Bill Shatner doesn't think George Takei is very funny.
And he's right. Sorry to break it to everybody who likes to repost the latter's photos every day, but Shatner has video proof. Namely, Takei's awkward joke delivery at that Comedy Central Roast. It was just one of several video clips and photos that accompanied his one-man show, "Shatner's World: We Just Live in It." And in spite of the admittedly bombastic title, Friday night's performance at Jones Hall found the former starship captain surprisingly self-deprecating as he waxed philosophic about his career, hobbies and lessons learned.
The evening was also refreshingly light on Star Trek nostalgia.
Let me just say off the bat that, like the Bobs and Michael Bolton, I celebrate the man's entire catalog. From The Twilight Zone and Star Trek to Boston Legal. I still regularly spin The Transformed Man and still own -- somewhere -- an authentic T.J. Hooker riot gun. He inhabited my childhood and formative years like few living celebrities.
He also has the energy of a man half his 81 years (I can speak with authority, being about that myself). Alternating between roaming the stage and taking to a rolling executive chair for certain interludes, Shatner started out discussing his early days, getting involved in theater while in high school in Montreal and sneaking off to burlesque shows to enjoy the comedians (and Lili St. Cyr).
Shatner devotes a great deal of time discussing his early career as a summer stock actor and his work in the Stratford Festival of Canada, where he understudied fellow Canadian Christopher Plummer in Henry V. This gave the subsequent clip, of himself as Kirk squaring off with the decidedly Shakespearean villain General Chang in Star Trek VI, that much more oomph.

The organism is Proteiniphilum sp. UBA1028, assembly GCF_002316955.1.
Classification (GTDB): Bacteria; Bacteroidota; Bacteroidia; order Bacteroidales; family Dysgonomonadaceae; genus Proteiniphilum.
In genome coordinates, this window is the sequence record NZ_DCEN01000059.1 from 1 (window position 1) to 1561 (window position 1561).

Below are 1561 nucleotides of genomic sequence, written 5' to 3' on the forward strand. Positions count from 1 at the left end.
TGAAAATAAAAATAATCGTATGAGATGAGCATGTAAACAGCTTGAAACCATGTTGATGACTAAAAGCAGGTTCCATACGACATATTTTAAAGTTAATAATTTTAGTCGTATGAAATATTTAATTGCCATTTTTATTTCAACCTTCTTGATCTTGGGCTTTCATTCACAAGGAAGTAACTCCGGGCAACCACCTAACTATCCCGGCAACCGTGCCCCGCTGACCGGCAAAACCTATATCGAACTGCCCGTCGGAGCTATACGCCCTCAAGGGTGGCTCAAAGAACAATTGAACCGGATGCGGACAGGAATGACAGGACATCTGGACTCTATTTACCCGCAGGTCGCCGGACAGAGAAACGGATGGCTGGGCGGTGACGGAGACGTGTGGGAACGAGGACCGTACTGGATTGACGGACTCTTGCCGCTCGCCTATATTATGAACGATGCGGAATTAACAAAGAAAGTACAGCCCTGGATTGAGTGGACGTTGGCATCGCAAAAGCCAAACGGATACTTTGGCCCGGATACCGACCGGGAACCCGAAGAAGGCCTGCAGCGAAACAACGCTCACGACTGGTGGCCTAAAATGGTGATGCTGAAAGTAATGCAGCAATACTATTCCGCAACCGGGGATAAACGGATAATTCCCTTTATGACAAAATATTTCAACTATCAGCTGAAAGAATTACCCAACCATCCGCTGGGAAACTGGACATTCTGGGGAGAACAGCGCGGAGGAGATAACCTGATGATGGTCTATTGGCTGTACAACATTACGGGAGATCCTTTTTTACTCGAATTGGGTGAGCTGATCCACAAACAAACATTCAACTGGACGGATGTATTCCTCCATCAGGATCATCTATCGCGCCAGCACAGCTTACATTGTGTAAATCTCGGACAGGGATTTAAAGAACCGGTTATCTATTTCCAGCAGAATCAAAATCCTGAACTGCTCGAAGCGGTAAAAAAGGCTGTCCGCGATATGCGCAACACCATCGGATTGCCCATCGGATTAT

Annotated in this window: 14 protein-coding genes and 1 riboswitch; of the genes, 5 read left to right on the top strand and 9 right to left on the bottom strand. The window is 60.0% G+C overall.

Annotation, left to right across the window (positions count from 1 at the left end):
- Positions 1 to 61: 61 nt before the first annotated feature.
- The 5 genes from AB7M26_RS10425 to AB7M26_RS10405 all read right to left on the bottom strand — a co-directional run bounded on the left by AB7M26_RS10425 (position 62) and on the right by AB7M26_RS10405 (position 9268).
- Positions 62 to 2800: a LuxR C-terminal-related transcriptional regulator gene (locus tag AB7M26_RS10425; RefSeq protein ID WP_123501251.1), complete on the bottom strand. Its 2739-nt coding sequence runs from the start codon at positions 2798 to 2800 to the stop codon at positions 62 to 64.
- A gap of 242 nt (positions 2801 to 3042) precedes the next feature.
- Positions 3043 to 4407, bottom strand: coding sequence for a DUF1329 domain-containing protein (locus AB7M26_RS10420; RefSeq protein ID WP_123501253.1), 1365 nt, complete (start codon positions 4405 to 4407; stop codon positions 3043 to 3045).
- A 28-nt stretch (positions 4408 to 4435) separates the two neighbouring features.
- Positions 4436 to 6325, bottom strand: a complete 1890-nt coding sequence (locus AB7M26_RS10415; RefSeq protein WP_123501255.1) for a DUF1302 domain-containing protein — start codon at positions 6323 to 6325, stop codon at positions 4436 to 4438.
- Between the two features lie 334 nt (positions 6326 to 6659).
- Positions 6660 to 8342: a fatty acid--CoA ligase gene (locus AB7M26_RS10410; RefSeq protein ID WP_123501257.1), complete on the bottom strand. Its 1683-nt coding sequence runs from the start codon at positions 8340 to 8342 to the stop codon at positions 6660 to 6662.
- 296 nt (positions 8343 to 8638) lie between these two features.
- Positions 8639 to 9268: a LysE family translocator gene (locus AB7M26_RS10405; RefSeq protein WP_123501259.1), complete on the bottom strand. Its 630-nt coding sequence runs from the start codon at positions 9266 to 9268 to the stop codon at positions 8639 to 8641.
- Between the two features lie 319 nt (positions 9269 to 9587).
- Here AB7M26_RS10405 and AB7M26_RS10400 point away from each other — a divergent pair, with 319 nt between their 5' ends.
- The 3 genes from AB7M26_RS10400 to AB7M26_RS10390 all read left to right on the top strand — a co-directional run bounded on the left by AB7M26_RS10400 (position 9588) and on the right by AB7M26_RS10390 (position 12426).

The series for which he's arguably the most famous (sorry, Rescue: 911 enthusiasts) merits only a few mentions, which isn't entirely off base. Shatner tried to distance himself from Star Trek for a long time (I'm a little surprised he didn't play the "Get a life" clip Friday), but reveals to his audience that an interview he conducted with Patrick Stewart (Jean-Luc Picard, the second best Starfleet officer to helm the U.S.S. Enterprise) for his documentary The Captains, in which Stewart allowed that he would "be fine" with being chiefly remembered for ST, finally allowed him to make peace with what will likely be his most enduring acting legacy.
Unless they decide to make a series of $#*! My Dad Says movies, I guess.
The sizable Jones Hall crowd was especially appreciative of Shatner's obvious love for NASA and the space program, recounting his wonder at being allowed to sit in the Lunar Excursion Module (and his subsequent pranking by the technicians) and his honor at being allowed to deliver the wakeup call to the Discovery on its last mission.
If the show bogs down at any point, it's during Shatner's extended paean to one of his great loves: horses. There's no doubting the man's passion for American Saddlebreds, and the many lessons he's learned from the animals, but you got the feeling folks in the audience were waiting to hear some dirt about Adrian Zmed.
Shatner shows no sign of slowing down, but several times the show came across as something of a premature memoriam to a man trying to offer the lessons he's learned from a lifetime in the spotlight. None of his messages ("Life is a risk," "Love is the only answer to death," etc.) will inspire new college courses, but closing the show with a rendition of "Real" (from 2004's Has Been, written for him by Brad Paisley), Shatner was clearly both proud of and humbled by what he's been given.
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